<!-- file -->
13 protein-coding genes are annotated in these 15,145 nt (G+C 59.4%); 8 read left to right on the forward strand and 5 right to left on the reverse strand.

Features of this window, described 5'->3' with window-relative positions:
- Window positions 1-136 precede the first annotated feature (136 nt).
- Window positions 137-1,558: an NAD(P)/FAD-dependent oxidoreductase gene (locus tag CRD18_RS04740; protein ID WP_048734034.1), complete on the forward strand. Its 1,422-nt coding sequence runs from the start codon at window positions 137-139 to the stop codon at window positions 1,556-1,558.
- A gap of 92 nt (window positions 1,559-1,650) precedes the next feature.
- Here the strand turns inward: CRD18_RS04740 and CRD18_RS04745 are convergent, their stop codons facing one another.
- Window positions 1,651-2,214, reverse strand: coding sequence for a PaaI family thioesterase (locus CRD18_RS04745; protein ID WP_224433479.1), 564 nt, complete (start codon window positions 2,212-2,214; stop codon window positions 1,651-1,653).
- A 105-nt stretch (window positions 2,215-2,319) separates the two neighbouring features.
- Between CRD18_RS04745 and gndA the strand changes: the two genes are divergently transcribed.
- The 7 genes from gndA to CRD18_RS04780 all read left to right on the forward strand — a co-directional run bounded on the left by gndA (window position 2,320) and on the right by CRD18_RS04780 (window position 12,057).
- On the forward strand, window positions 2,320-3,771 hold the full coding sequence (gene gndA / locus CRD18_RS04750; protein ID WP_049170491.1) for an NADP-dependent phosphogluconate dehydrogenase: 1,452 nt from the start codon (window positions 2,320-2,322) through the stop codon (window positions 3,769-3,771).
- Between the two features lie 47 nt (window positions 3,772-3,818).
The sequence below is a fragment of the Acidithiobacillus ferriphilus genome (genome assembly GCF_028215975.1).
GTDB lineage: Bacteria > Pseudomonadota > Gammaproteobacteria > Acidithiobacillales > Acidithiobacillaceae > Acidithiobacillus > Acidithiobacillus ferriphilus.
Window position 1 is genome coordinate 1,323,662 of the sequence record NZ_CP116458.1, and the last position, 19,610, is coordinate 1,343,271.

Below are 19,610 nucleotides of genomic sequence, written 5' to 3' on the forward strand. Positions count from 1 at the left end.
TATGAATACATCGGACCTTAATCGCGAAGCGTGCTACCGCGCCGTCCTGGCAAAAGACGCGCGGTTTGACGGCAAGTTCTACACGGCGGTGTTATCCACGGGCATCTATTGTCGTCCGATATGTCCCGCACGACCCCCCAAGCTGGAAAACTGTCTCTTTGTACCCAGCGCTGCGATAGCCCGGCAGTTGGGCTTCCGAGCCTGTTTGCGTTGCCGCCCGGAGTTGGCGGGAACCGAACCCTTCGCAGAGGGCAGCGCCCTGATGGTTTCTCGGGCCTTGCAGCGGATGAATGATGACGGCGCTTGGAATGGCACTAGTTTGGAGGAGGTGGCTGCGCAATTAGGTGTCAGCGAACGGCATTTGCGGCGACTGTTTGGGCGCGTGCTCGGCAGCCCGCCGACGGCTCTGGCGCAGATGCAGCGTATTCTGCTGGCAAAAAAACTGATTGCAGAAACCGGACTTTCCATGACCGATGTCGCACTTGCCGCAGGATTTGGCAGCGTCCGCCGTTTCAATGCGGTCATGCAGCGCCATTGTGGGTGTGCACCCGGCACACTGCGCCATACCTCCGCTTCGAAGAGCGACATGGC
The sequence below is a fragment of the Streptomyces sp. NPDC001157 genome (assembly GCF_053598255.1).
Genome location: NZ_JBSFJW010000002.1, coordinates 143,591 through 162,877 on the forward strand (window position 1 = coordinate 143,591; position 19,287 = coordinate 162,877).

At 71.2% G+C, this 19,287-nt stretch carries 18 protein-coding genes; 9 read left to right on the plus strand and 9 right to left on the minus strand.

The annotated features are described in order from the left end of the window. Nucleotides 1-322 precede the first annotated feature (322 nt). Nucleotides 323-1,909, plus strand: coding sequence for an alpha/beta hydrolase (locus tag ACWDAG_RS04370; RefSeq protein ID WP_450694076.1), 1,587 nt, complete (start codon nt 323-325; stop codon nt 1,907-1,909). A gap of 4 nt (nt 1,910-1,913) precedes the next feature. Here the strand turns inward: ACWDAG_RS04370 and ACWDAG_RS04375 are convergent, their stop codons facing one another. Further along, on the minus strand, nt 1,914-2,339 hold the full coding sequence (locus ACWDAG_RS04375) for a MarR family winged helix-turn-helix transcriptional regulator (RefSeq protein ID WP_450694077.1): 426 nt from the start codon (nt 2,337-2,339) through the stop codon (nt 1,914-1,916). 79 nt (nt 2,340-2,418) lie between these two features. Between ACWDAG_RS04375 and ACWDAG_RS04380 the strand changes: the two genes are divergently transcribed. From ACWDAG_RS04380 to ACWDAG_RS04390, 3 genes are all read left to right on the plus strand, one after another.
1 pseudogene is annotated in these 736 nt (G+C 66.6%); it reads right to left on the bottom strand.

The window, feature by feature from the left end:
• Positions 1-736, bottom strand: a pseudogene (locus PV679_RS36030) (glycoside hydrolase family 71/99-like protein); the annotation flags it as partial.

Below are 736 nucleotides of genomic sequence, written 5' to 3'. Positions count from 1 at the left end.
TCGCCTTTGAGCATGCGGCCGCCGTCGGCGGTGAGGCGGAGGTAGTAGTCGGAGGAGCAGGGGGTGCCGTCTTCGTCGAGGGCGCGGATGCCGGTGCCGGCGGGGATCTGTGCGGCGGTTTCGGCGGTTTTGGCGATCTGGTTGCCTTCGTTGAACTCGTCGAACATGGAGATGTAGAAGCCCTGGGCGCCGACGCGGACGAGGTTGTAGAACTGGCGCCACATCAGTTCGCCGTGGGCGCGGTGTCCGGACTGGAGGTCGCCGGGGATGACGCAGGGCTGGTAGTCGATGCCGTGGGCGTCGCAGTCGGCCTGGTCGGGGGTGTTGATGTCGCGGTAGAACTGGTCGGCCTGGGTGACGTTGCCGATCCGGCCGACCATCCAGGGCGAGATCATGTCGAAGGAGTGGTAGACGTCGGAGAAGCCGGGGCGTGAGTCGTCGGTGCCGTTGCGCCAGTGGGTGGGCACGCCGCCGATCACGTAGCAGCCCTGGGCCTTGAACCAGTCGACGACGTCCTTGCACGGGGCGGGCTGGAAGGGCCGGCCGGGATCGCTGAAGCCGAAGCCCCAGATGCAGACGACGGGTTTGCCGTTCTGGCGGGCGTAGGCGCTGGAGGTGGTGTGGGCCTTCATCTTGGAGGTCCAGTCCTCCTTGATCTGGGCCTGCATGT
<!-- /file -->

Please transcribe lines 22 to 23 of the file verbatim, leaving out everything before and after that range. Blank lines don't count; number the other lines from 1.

1 pseudogene is annotated in these 736 nt (G+C 66.6%); it reads right to left on the bottom strand.

The window, feature by feature from the left end: